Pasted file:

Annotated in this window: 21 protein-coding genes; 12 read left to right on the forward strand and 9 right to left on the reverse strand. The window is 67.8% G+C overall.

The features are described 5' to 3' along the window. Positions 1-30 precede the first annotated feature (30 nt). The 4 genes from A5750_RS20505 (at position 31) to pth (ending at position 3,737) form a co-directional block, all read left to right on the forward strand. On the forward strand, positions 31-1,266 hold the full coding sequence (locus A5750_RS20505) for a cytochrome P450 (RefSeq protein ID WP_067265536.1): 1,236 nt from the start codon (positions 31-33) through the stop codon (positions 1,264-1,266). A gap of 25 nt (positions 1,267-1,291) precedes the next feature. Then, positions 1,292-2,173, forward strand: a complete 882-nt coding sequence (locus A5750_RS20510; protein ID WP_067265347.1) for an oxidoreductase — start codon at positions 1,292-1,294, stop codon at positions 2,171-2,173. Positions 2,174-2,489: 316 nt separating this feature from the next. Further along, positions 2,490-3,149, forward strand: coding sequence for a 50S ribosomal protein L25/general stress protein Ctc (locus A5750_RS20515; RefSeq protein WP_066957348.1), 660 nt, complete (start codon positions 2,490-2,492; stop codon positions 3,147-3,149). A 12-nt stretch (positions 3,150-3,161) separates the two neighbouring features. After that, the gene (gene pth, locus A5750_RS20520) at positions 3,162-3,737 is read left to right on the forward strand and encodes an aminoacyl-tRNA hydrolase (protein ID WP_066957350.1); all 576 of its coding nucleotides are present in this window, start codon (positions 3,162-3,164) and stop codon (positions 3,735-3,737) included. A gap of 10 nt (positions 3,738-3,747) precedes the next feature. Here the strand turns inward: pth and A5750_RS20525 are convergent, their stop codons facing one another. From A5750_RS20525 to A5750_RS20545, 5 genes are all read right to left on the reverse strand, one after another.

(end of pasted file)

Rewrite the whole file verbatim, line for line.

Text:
Annotated in this window: 21 protein-coding genes; 12 read left to right on the forward strand and 9 right to left on the reverse strand. The window is 67.8% G+C overall.

The features are described 5' to 3' along the window. Positions 1-30 precede the first annotated feature (30 nt). The 4 genes from A5750_RS20505 (at position 31) to pth (ending at position 3,737) form a co-directional block, all read left to right on the forward strand. On the forward strand, positions 31-1,266 hold the full coding sequence (locus A5750_RS20505) for a cytochrome P450 (RefSeq protein ID WP_067265536.1): 1,236 nt from the start codon (positions 31-33) through the stop codon (positions 1,264-1,266). A gap of 25 nt (positions 1,267-1,291) precedes the next feature. Then, positions 1,292-2,173, forward strand: a complete 882-nt coding sequence (locus A5750_RS20510; protein ID WP_067265347.1) for an oxidoreductase — start codon at positions 1,292-1,294, stop codon at positions 2,171-2,173. Positions 2,174-2,489: 316 nt separating this feature from the next. Further along, positions 2,490-3,149, forward strand: coding sequence for a 50S ribosomal protein L25/general stress protein Ctc (locus A5750_RS20515; RefSeq protein WP_066957348.1), 660 nt, complete (start codon positions 2,490-2,492; stop codon positions 3,147-3,149). A 12-nt stretch (positions 3,150-3,161) separates the two neighbouring features. After that, the gene (gene pth, locus A5750_RS20520) at positions 3,162-3,737 is read left to right on the forward strand and encodes an aminoacyl-tRNA hydrolase (protein ID WP_066957350.1); all 576 of its coding nucleotides are present in this window, start codon (positions 3,162-3,164) and stop codon (positions 3,735-3,737) included. A gap of 10 nt (positions 3,738-3,747) precedes the next feature. Here the strand turns inward: pth and A5750_RS20525 are convergent, their stop codons facing one another. From A5750_RS20525 to A5750_RS20545, 5 genes are all read right to left on the reverse strand, one after another.